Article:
Posts Tagged ‘board of supervisors’

Citizen Comment Requested on July 13 – Bypass and Government Process

Sunday, June 26th, 2011

Chair of the Board, Ann Mallek, has added the change in policy on the Western Bypass to the agenda for the evening Board of Supervisors meeting on Wednesday, July 13, 2011. Citizen comment, two minutes per speaker, is invited.

There are two distinct issues of concern: One is the vote on changing the wording of the MPO to allow funds to be spent on construction of the roadway. The other, separate issue, is the destruction of local government processes during late night action votes without particular public comment.

We must begin rebuilding the public’s confidence in their representative local government.

Opening Remarks on January 6, 2010

Wednesday, January 6th, 2010

The chair’s role is to speak last, but I would like to be the first to welcome the newly elected members to the board. I know they are both ready to work hard for their districts and for the county as a whole.

I will give my remarks after other supervisors have spoken. …

It is an honor to represent the residents of the White Hall district and to be elected chair for 2010. I view the chair’s role as that of a facilitator for open and effective government, where all speakers, from all perspectives, are equally respected and invited to participate.

We face serious challenges in the coming year, and only through concerted cooperative effort on everyone’s part, supervisors, citizens, and staff, will we achieve success. Albemarle County residents want us focused on their issues and using all of our combined skills. They want local government that is proactive rather than reactive, planning ahead for efficient delivery of services.

We all want the same outcome, a county where citizens have an opportunity for success in their chosen endeavors; a county where we protect the quality of life in all its facets and where we protect the healthy environment our residents have come to expect or have moved here to enjoy.

We want improved growth of our locally-owned businesses and job creation, with the help of the Piedmont Workforce Network, as businesses rely more on the One-Stop Center for employee hiring and training. We want local jobs for the more than ten thousand county residents who commute out of the county to work every day.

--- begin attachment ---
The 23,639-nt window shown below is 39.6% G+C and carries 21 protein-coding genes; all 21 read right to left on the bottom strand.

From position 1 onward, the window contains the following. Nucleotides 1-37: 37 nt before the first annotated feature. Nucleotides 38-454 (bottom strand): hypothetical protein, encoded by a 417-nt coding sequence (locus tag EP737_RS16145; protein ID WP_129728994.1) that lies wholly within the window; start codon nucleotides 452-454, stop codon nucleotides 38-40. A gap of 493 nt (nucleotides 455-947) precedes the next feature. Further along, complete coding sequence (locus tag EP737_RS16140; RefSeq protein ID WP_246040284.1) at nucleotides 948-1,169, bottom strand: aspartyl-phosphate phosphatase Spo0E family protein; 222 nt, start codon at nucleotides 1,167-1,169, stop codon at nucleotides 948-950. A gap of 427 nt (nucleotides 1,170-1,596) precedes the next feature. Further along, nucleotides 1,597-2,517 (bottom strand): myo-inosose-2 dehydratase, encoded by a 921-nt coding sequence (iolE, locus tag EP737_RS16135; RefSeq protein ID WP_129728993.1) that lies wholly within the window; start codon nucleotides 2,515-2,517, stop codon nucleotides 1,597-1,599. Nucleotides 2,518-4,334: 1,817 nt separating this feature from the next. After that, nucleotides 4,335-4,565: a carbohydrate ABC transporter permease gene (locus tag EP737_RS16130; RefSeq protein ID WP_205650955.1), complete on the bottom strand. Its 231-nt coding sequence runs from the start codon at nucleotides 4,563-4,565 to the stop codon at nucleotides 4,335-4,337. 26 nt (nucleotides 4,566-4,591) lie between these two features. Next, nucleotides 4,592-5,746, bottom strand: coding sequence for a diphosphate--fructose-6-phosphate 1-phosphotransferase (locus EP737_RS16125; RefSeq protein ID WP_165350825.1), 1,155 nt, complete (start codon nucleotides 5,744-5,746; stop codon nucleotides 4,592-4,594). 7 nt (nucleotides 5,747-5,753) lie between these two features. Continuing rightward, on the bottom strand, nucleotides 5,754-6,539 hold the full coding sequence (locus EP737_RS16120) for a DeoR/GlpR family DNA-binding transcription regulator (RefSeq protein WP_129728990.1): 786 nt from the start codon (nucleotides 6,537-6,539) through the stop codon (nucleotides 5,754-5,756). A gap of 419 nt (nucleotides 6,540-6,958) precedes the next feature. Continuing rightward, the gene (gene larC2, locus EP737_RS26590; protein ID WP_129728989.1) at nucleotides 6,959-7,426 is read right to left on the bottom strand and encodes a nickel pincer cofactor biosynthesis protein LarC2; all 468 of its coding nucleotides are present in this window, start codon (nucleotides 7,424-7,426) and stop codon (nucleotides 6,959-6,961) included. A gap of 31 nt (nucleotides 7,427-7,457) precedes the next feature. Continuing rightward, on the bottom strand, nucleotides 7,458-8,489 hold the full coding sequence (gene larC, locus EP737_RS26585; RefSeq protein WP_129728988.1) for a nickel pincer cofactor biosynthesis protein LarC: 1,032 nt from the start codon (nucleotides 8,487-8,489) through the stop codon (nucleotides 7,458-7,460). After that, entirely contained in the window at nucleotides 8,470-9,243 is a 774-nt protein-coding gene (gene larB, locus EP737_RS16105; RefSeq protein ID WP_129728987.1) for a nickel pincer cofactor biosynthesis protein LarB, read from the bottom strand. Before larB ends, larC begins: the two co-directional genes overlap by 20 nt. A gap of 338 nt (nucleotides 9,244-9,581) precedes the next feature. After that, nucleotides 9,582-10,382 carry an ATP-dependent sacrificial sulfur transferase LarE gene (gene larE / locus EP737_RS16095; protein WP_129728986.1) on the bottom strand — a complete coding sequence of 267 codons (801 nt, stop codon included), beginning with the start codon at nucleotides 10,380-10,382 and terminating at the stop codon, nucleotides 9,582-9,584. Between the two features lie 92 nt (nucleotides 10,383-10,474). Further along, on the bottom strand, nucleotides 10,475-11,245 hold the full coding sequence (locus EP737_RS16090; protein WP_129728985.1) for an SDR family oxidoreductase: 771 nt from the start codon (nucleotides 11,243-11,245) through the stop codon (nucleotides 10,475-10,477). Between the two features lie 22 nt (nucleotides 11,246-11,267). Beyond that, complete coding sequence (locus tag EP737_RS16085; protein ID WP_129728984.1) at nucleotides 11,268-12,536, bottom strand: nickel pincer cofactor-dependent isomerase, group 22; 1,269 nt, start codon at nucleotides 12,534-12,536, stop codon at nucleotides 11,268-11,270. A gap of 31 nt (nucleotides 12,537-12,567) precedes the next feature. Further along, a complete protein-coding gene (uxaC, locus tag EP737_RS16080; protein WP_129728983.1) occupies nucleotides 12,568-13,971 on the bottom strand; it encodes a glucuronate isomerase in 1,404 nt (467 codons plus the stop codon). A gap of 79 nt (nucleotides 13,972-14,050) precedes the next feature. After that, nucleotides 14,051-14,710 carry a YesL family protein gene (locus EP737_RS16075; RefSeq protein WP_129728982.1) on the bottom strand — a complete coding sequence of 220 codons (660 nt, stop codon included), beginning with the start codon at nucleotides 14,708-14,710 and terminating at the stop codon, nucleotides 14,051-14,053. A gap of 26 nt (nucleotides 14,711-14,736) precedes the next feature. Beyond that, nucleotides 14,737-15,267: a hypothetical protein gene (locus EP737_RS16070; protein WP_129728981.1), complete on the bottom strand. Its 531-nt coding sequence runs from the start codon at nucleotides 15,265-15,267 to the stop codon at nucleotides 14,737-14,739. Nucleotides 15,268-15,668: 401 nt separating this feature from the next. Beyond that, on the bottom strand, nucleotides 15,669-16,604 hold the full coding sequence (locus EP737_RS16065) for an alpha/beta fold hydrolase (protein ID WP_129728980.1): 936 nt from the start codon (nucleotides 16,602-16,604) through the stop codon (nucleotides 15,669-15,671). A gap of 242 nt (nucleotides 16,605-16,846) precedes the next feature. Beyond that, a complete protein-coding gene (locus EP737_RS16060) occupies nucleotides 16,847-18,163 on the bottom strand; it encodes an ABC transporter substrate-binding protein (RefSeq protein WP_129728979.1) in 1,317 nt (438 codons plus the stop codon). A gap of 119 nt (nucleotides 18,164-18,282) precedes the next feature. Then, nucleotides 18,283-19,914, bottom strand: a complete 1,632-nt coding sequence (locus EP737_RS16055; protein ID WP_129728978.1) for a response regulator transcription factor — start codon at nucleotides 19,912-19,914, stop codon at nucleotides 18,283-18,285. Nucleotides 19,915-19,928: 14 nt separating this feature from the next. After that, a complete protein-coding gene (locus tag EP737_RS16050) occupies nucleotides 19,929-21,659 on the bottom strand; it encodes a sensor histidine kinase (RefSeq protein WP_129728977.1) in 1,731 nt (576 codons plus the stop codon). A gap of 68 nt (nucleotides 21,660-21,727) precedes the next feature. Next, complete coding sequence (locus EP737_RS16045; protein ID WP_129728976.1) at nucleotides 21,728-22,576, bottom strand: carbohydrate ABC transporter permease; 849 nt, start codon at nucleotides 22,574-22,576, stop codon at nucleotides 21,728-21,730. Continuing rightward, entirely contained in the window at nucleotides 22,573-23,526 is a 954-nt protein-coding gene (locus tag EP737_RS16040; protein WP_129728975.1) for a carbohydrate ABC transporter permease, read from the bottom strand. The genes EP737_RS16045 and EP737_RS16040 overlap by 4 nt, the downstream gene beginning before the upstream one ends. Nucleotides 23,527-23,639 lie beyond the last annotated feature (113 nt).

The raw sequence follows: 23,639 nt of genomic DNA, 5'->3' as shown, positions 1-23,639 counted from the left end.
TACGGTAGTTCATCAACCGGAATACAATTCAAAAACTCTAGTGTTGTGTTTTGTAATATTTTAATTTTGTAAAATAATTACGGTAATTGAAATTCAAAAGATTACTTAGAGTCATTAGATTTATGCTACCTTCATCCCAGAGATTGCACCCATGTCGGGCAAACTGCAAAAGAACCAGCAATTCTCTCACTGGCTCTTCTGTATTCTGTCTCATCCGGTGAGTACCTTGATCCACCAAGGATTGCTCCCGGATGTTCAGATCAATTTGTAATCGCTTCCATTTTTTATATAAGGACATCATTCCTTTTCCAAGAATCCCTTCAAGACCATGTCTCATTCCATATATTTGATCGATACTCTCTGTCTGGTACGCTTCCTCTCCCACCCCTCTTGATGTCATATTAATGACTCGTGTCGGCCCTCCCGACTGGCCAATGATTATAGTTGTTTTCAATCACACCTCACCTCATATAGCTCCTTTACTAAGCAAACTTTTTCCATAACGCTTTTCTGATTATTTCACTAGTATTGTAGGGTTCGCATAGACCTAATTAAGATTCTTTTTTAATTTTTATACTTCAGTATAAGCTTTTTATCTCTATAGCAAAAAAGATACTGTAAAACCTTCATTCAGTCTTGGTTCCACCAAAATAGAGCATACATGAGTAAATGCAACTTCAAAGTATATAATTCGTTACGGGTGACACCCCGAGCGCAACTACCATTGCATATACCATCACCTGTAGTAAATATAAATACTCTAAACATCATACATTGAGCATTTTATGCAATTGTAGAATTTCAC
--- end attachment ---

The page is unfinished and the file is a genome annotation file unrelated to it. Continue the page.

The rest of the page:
We want our agricultural and rural economies to thrive. Buyers will have easy access to local products and our rural residents will have vital businesses. In addition, farms and forests provide scenic and environmental benefits to us all.

The County is facing new state and federal regulations for stormwater runoff; we should join with our partner governments and non-profits in the Rivanna watershed to develop a local response watershed model for our daily pollution diet or total maximum daily load (TMDL). A meeting on this effort will be held at 10 am this Friday, January 8, in Rm 241, for any who are interested.

We have seen many achievements in the last year: implementation of the revalidation process for participation in the land use tax program, adoption of stormwater regulations which retain more sediment through replanting of graded sites, and adoption of more recommendations of the Development Review Task Force, to name a few.  We have seen increased efficiencies in local government operations, cross training of employees, and recognize our staff who have been flexible and willing to undertake new roles to deliver service to the citizens at reduced cost.

I call upon all residents to participate in your government, to share your ideas and your passion for particular issues. Remind your representative of your concerns. When you write to the entire board at, please provide your district, in order for your supervisor to better respond, while sharing your concern with us all.

Winter is here and we have much to do. Thank you.

On Leadership

Saturday, December 26th, 2009

Today’s article in the Daily Progress describes a behind the scenes effort to overthrow a sixteen year protocol of Albemarle County for choosing the Chair of the Board of Supervisors. I will use all my persuasive powers to retain the process, as I was persuaded by others to do two years ago, because of the stability it provides.

I will fight to make sure the interests of Albemarle County’s citizens are not subverted to the benefit of one or a few. The role of the chairman is not to dominate the agenda and actions of the board, as some would prefer, but to lead the meetings, to make sure all members of the board and members of the public are treated with respect and provided a chance to share their views. As Chair of the CHART committee for six years, I spoke last in order to draw ideas and comments from the rest of the committee and represented the committee at the Metropolitan Planning Organization.

In November 2009, I completed a two-year Supervisor Certification program offered by VA Association of Counties and also the Certification Course for Chairs and Vice Chairs in spring of 2008. I am the first elected official in Albemarle County to complete the program of study.

Government works best when the citizens have easy access to the process, to share their views and bring about compromise in order to preserve the qualities of life we appreciate and for which new people move here. Government works best when there is transparency and open discussion rather than back room dealings to achieve votes for chair or mayor which can disable the effectiveness of the Board for months to come.

This is a challenging time and we should rely on our processes to ensure deliberative debate and sound decisions.